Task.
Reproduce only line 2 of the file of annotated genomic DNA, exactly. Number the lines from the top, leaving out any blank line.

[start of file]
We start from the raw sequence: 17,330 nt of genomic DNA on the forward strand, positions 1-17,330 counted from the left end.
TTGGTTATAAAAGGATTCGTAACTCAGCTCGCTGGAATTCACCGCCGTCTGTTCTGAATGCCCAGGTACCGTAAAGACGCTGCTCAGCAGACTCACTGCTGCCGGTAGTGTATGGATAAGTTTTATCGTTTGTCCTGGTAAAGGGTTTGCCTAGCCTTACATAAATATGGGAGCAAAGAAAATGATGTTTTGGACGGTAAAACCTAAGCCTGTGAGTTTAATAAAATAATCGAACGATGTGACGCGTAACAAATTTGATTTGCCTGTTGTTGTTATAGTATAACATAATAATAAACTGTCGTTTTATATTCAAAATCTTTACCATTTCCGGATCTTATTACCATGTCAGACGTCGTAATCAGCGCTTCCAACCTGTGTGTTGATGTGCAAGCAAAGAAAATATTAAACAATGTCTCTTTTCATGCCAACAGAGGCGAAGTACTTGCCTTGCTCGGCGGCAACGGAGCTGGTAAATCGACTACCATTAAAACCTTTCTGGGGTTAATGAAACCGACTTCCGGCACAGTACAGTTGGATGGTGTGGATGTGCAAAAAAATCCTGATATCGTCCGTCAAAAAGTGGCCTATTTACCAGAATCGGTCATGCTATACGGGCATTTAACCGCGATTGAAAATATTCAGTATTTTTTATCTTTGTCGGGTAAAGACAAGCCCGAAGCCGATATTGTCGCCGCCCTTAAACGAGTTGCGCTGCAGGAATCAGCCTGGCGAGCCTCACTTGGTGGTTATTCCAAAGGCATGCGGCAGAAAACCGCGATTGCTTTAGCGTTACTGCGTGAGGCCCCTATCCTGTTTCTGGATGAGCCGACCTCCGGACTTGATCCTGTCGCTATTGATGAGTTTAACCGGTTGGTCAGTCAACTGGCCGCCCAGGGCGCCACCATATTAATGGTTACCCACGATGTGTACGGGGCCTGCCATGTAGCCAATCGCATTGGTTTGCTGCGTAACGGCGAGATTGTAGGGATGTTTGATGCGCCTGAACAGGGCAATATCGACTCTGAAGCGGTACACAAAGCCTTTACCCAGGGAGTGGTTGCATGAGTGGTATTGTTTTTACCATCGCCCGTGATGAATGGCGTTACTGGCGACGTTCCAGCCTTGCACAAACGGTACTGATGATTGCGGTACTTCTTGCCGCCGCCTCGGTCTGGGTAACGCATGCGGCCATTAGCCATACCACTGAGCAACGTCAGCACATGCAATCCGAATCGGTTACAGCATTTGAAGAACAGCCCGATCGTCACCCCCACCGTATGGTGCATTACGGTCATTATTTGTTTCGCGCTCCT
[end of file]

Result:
TTGGTTATAAAAGGATTCGTAACTCAGCTCGCTGGAATTCACCGCCGTCTGTTCTGAATGCCCAGGTACCGTAAAGACGCTGCTCAGCAGACTCACTGCTGCCGGTAGTGTATGGATAAGTTTTATCGTTTGTCCTGGTAAAGGGTTTGCCTAGCCTTACATAAATATGGGAGCAAAGAAAATGATGTTTTGGACGGTAAAACCTAAGCCTGTGAGTTTAATAAAATAATCGAACGATGTGACGCGTAACAAATTTGATTTGCCTGTTGTTGTTATAGTATAACATAATAATAAACTGTCGTTTTATATTCAAAATCTTTACCATTTCCGGATCTTATTACCATGTCAGACGTCGTAATCAGCGCTTCCAACCTGTGTGTTGATGTGCAAGCAAAGAAAATATTAAACAATGTCTCTTTTCATGCCAACAGAGGCGAAGTACTTGCCTTGCTCGGCGGCAACGGAGCTGGTAAATCGACTACCATTAAAACCTTTCTGGGGTTAATGAAACCGACTTCCGGCACAGTACAGTTGGATGGTGTGGATGTGCAAAAAAATCCTGATATCGTCCGTCAAAAAGTGGCCTATTTACCAGAATCGGTCATGCTATACGGGCATTTAACCGCGATTGAAAATATTCAGTATTTTTTATCTTTGTCGGGTAAAGACAAGCCCGAAGCCGATATTGTCGCCGCCCTTAAACGAGTTGCGCTGCAGGAATCAGCCTGGCGAGCCTCACTTGGTGGTTATTCCAAAGGCATGCGGCAGAAAACCGCGATTGCTTTAGCGTTACTGCGTGAGGCCCCTATCCTGTTTCTGGATGAGCCGACCTCCGGACTTGATCCTGTCGCTATTGATGAGTTTAACCGGTTGGTCAGTCAACTGGCCGCCCAGGGCGCCACCATATTAATGGTTACCCACGATGTGTACGGGGCCTGCCATGTAGCCAATCGCATTGGTTTGCTGCGTAACGGCGAGATTGTAGGGATGTTTGATGCGCCTGAACAGGGCAATATCGACTCTGAAGCGGTACACAAAGCCTTTACCCAGGGAGTGGTTGCATGAGTGGTATTGTTTTTACCATCGCCCGTGATGAATGGCGTTACTGGCGACGTTCCAGCCTTGCACAAACGGTACTGATGATTGCGGTACTTCTTGCCGCCGCCTCGGTCTGGGTAACGCATGCGGCCATTAGCCATACCACTGAGCAACGTCAGCACATGCAATCCGAATCGGTTACAGCATTTGAAGAACAGCCCGATCGTCACCCCCACCGTATGGTGCATTACGGTCATTATTTGTTTCGCGCTCCT